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VMware and Hyper-V are more similar than people realize. Because backup vendors try to build a degree of consistency into their software, a simple virtual machine (VM) restoration might be performed identically for both a VMware restore and a Hyper-V restore when using a given backup application.
Hyper-V uses a relatively simple architecture for its VMs. Each VM has a configuration file and one or more virtual hard disks. There may also be files associated with checkpoints if they exist. These particular components can be stored on any supported storage. Hyper-V is extremely flexible with regard to the location of a virtual machine.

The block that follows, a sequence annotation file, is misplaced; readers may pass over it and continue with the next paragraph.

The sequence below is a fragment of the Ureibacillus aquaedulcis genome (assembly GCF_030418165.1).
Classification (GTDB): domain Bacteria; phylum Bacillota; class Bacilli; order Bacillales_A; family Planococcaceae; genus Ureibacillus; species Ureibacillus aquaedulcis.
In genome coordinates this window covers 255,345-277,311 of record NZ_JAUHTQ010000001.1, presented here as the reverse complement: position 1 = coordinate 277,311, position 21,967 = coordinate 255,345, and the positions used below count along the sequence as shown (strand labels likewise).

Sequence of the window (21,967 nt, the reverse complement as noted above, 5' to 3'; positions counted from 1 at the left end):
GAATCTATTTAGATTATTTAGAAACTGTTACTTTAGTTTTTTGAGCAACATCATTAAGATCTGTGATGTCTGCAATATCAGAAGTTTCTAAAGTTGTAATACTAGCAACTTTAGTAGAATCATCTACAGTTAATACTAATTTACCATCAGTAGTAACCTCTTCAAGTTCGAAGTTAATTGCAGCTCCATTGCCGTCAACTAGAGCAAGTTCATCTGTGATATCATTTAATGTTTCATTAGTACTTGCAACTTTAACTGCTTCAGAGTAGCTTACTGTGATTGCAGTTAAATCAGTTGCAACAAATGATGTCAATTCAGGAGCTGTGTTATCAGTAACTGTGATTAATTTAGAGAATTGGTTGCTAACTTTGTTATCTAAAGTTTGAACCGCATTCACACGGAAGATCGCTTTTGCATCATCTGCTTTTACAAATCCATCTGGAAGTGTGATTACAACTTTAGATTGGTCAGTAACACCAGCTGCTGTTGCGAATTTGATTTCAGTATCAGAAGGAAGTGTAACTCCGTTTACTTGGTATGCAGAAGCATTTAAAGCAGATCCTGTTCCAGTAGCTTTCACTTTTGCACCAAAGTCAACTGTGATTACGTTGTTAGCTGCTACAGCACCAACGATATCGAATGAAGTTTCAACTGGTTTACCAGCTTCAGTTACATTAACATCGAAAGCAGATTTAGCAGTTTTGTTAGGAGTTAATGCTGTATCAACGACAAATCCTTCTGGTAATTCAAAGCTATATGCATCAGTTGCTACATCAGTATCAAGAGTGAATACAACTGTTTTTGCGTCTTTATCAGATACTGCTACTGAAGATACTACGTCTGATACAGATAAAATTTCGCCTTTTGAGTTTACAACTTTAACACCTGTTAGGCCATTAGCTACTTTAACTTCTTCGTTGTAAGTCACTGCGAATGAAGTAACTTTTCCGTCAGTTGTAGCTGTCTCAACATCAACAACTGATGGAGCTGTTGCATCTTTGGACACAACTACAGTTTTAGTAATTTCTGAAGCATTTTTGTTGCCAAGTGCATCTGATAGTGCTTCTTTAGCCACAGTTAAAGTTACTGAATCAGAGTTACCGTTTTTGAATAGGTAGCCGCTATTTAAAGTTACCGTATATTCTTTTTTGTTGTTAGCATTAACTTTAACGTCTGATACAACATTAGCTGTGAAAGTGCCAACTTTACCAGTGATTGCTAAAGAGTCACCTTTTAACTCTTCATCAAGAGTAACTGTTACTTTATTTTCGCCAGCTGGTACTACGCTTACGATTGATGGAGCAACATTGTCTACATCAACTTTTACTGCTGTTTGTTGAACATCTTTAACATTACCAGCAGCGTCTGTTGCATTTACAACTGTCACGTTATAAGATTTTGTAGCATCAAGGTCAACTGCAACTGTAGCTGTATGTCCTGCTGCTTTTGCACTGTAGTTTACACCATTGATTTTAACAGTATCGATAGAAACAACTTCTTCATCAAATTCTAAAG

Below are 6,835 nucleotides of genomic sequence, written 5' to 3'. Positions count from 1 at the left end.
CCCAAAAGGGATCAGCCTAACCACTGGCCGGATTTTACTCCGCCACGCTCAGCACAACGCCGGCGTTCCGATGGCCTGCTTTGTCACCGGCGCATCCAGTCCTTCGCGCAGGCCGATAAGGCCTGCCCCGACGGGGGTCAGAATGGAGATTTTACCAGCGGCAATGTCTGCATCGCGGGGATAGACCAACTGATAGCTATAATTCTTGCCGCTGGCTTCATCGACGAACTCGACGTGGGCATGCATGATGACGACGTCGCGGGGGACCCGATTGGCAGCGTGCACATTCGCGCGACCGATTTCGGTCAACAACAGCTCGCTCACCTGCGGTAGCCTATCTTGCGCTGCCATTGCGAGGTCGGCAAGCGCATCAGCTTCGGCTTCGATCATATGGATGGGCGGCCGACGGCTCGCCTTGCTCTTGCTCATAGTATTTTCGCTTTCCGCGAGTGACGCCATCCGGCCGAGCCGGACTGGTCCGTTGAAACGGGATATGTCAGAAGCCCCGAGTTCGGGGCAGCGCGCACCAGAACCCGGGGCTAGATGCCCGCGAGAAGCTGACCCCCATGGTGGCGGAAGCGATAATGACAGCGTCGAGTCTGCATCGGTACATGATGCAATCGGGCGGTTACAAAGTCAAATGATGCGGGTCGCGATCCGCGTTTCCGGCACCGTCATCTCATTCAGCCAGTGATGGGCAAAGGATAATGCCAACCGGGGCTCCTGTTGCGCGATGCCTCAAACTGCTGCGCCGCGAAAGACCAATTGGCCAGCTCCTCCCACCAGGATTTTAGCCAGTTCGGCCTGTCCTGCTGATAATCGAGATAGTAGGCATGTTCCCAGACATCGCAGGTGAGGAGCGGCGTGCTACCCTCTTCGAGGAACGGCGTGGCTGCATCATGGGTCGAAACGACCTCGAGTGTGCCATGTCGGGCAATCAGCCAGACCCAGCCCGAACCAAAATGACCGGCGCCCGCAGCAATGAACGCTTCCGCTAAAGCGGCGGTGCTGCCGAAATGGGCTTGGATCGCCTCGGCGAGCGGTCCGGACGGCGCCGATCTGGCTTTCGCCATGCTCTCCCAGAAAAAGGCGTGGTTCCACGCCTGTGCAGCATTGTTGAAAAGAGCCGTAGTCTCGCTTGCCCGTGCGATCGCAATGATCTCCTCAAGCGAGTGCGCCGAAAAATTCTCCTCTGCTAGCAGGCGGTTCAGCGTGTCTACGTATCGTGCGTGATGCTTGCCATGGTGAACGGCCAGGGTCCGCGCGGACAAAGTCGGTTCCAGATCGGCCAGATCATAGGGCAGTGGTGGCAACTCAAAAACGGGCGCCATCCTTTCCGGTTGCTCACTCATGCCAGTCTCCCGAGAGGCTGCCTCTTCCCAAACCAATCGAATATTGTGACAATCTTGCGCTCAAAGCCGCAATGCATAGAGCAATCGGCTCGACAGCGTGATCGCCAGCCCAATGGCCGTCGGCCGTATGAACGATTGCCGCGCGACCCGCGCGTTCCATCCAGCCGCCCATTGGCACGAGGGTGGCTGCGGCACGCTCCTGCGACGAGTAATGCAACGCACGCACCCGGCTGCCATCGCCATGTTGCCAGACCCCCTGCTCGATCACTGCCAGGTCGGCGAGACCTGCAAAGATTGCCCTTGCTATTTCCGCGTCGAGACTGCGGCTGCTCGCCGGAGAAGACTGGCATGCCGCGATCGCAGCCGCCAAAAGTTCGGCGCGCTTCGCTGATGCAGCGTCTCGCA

VMware maintains an inventory of objects, so performing a VMware restore can be a bit more involved. These objects have a hierarchical relationship to one another. If a dependency object no longer exists, it must be recovered or the VM must be linked to another object.
For example, VMware virtual machines exist within data stores. If a data store does not exist, it must be recovered prior to restoring a VM or in conjunction with restoring a virtual machine. Otherwise, the VM will have to be recovered to a different data store.
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